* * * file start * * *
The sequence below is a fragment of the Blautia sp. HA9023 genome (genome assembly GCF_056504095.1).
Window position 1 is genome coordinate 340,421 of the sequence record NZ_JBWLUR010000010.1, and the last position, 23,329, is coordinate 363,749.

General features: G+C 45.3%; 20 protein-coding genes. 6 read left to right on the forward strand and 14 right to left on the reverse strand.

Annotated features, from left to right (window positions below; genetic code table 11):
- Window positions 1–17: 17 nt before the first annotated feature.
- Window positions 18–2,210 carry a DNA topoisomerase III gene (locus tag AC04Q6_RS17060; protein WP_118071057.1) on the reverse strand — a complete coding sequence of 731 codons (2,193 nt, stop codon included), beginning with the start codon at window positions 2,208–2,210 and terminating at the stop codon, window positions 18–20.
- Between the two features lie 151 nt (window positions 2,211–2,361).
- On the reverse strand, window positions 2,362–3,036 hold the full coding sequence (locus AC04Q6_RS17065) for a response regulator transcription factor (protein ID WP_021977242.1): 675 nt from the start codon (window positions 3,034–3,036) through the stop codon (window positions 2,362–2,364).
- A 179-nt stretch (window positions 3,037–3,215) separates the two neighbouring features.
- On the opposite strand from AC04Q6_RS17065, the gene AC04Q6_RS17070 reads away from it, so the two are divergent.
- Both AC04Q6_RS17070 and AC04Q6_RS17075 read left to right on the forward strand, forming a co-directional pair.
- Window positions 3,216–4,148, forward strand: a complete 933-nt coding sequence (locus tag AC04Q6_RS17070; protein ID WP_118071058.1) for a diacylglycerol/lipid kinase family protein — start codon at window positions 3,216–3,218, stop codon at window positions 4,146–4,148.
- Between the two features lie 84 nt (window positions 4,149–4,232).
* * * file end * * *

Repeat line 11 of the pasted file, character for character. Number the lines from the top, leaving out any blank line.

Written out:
- Both AC04Q6_RS17070 and AC04Q6_RS17075 read left to right on the forward strand, forming a co-directional pair.